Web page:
My Story: Special delivery

The postal revolution started slowly enough. I had to pay a license fee and, wanting to save the bank fee, I headed to the post office.

post office cartoon 88 248 (photo credit: Courtesy)
post office cartoon 88 248
(photo credit: Courtesy)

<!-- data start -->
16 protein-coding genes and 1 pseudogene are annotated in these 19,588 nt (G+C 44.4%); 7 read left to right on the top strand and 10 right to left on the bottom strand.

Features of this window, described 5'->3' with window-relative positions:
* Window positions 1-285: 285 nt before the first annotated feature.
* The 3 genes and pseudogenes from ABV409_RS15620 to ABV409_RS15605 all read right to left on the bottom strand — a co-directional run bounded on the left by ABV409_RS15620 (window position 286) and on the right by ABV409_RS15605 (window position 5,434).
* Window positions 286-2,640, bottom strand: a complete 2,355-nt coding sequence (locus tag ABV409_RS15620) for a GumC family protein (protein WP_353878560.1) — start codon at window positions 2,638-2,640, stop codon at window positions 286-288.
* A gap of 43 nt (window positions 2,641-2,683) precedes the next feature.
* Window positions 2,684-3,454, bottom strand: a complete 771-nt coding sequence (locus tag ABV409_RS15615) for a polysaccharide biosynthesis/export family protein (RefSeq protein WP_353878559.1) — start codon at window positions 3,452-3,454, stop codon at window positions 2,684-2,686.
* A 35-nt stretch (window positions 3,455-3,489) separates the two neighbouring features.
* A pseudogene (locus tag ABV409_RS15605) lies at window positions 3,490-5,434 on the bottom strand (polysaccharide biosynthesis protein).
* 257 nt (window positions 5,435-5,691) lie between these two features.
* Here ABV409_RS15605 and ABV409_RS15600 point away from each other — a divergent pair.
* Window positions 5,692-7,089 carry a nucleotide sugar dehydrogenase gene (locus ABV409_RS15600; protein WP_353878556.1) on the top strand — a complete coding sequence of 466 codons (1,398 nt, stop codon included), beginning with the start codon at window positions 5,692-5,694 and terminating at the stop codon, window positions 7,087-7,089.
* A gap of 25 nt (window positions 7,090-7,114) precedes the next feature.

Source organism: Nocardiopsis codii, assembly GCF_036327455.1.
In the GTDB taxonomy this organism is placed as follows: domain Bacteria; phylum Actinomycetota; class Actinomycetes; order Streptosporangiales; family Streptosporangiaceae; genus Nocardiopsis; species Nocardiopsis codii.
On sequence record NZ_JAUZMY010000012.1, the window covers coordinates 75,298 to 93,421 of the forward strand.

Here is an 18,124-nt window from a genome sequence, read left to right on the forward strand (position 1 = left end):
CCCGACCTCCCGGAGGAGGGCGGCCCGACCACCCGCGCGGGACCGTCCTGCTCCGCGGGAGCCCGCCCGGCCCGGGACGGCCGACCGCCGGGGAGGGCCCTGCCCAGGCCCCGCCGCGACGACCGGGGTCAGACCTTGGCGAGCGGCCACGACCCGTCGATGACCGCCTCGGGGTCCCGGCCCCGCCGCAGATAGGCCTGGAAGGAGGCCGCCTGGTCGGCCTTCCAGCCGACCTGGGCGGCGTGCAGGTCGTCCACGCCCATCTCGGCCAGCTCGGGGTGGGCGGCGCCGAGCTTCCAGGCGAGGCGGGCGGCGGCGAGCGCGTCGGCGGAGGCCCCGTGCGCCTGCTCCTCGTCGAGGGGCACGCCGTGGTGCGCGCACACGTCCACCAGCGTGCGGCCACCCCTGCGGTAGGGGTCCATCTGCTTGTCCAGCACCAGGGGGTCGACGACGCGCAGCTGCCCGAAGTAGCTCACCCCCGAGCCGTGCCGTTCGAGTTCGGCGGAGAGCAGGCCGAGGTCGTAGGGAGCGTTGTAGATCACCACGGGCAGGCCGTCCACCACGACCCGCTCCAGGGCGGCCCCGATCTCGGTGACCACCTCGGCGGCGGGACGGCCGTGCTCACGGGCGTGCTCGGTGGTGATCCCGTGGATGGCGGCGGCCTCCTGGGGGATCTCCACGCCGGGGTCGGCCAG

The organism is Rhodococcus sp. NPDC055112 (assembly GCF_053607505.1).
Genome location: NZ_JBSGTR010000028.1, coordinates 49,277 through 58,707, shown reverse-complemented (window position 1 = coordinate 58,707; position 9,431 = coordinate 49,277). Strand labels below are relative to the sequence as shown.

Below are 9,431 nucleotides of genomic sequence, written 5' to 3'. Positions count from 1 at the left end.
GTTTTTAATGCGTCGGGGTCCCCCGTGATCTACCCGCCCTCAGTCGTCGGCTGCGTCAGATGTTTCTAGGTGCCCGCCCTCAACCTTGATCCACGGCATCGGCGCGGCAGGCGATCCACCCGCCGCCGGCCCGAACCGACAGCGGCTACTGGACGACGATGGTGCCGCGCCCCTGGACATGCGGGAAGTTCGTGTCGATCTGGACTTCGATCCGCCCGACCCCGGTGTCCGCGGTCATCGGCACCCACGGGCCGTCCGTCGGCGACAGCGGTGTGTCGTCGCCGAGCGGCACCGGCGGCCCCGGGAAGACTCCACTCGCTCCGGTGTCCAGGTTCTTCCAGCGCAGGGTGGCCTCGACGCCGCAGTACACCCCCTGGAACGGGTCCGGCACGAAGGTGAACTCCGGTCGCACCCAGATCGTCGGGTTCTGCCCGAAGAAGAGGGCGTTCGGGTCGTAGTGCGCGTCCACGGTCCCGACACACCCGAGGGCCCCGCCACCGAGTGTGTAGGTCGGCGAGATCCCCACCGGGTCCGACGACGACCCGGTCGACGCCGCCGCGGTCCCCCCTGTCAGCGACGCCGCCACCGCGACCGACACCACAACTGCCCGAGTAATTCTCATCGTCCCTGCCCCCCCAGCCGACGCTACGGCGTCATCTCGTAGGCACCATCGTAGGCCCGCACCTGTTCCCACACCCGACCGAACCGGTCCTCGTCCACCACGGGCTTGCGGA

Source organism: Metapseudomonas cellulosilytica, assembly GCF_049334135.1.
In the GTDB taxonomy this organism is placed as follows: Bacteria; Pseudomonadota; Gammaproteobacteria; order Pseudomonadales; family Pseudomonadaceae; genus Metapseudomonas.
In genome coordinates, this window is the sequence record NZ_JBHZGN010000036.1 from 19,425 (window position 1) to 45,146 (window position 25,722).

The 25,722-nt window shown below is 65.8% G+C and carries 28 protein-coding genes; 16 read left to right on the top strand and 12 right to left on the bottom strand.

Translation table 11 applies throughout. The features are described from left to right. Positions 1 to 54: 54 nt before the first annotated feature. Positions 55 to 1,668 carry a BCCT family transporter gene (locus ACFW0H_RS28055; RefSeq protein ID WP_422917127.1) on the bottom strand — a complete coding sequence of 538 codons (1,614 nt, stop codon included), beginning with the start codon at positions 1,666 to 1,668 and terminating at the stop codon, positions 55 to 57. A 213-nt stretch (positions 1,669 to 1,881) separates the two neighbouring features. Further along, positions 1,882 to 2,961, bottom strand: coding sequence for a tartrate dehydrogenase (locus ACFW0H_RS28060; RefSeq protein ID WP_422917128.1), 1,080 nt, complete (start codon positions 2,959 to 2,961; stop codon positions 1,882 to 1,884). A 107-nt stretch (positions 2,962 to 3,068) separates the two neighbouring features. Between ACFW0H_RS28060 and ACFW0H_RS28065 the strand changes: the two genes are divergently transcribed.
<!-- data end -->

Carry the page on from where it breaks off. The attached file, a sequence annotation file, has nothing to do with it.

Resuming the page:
The postal revolution started slowly enough. I had to pay a license fee and, wanting to save the bank fee, I headed to the post office. With a book. A very thick book. And a magazine. And some food. I kissed my loved ones good-bye and headed off If you look closely, you'll probably notice that the deer in the Israel Postal Company logo at my local branch in Jerusalem's Ramot neighborhood is limping a little. Not that he isn't trying, mind you. After all, things have only gotten better in the past 31 years. And lately, he's been put through his paces. When we first moved to the neighborhood in 1978, one had to travel all the way to Ramat Eshkol to pick up a package. A herky-jerky bus made sure that the contents of any box you brought back ended up shared with the rest of the passengers. But all that's changed now. Just walk in, saunter up to the counter, and get your business done. Not. To be fair, things used to be worse. When a notice indicating a package arrived at our house, we would all try to ignore it. After all, it meant going to the place we all dreaded more than the dentist. The place where you walked in, but you never knew when you'd walk out. The place where simple, ordinary citizens disappeared for hours. It seemed harmless, from the outside. Red door. Nice guard. Peer inside and... hell awaited. At first, there was a simple line. You stood behind dozens of people and simply waited your turn, wondering what could possibly be taking the bald-headed gentleman in front of you so long to pay one electric bill. First the bill was presented. Then the clerk stared at it. Then there was a sheepish exchange, sometimes in a couple of languages. Then someone behind in line offered to help. Then someone else offered. This only delayed things further. Meanwhile, the person in back of you tapped you on the shoulder and asked if you minded holding their place. Zip, they were gone - heading to the supermarket to do their shopping, then returning and setting off a new argument when they returned. "He was behind me," you'd say to the other guy now behind you, earning you scornful glances usually reserved for those taking the empty bus seats from little old ladies, or candy from babies. Not too long ago, they added something new - outrageous charges for receiving boxes from the US. A small box full of basically junk from my sister-in-law ended up costing about NIS 200. Talk about the great mail robbery. The clerks themselves didn't work slowly. By comparison, slowly would have broken the sound barrier. They worked with such awesome languidity, interspersed with coffee breaks, it could drive a grown man to tears. Each inquiry, each transaction went on for what seemed like decades. The clerk would get up from her seat. Come back. Stare at the forms. Realize she was missing the needed one. Got up again. Stopped to chat with a coworker who was heading to the pick-up package line, where a confused man with a box to mail to his son in the army "only wanted to ask a question" and was about to be pilloried by the crowd. Meanwhile, one was left to ponder how almost at no time during any visit were all four counters staffed. It was philatelic hell. And then, about a year ago, the revolution happened. It started slowly enough. I had to pay a license fee and, wanting to save the bank fee, I headed to the post office. With a book. A very thick book. And a magazine. And some food. I kissed my loved ones good-bye and headed off. Walking in, we noticed... benches. Red benches. Wow. I was impressed. And at the entrance to the post office, a dispenser like the one at the bakery or supermarket chicken counter, where you could take a number. There would be order, at last. And there was a screen flashing the number and which of the four desks you should approach when it came up. It was incredible. It was beautiful. It was progress. It didn't work. Sure, it was more comfortable. But the puzzled looks on the customers' and clerks' faces stayed the same, although we now had TV monitors set up around the place advertising post office services, and footage of yacht races and extreme sports. Plus exchange rates. I blinked for a moment and imagined that the woman on the yacht had stamped my form, but alas, it wasn't to be. Eventually, some 45 minutes later, I emerged with the form, thanking God that I was a free man, breathing fresh air, and was welcomed back home like a great white hunter. And then, the real revolution happened. It was like something out of a science fiction movie, and I'm still not sure I didn't dream it - though my friend Lynn claims she saw it, too. Walk into post office. Much larger, metallic, threatening-looking machine spews out number. Keeps spewing out numbers as a little boy who's gotten away from his mother keeps pressing the button. Authoritative female voice comes over microphone system, apparently newly installed. "No. 24, station 2!" it commands, sounding like something out of Blade Runner or Total Recall. The customer dashes to the stall, but before she even takes a step, the voice is back. "No. 25, station 3." Another customer rushes up. The clerks react madly, totally unprepared to move from Ice Age to Space Age. "No. 26, station 4," intones the voice. By now, total frenetics have set in. Clerks and customers are running willy-nilly from bench to stall, grabbing forms and trying to keep up as the ticket machine spews out more and more, and the voice reaches No. 100 in about 20 seconds. It's The Sorcerer's Apprentice gone postal. Or that scene from Modern Times, where Charlie Chaplin chases after a woman with buttons on her coat shaped like the items he's meant to tighten on a conveyor belt. We have seen the post-post office, and it's out of control. We're practically stampeded, noticing the little boy is still pumping the button, sending more and more notices out, and pushing the crowd faster as the numbers announced grow higher and higher. The clerks are exhausted, rushing around like Keystone Kops. Even the X-games players on the TV screens are rubbing their eyes in disbelief. Carried outside by the push of the crowd after we finish, we laugh. It is as though some God of Post Offices has heard our prayer and struck the place with a lightning bolt. Finally, service. At least, that's what we hoped. Another package came the other day, and expecting the Brave New World of the last post office visit, I grabbed it and took it in, not even bothering to take a book. Bad move. The ticket machine was gone, replaced by the old bakery system. The voice was gone, replaced by the old light-flashing routine. But the classic inexplicable wait, as the person one number before you took endless time sending a fax or paying their national insurance, was back. All was right again in the post office world. Did I dream it all? I'm still not sure, but I could've sworn that deer on the wall smiled at me. And then I asked the person in front of me if he'd mind holding my place in line...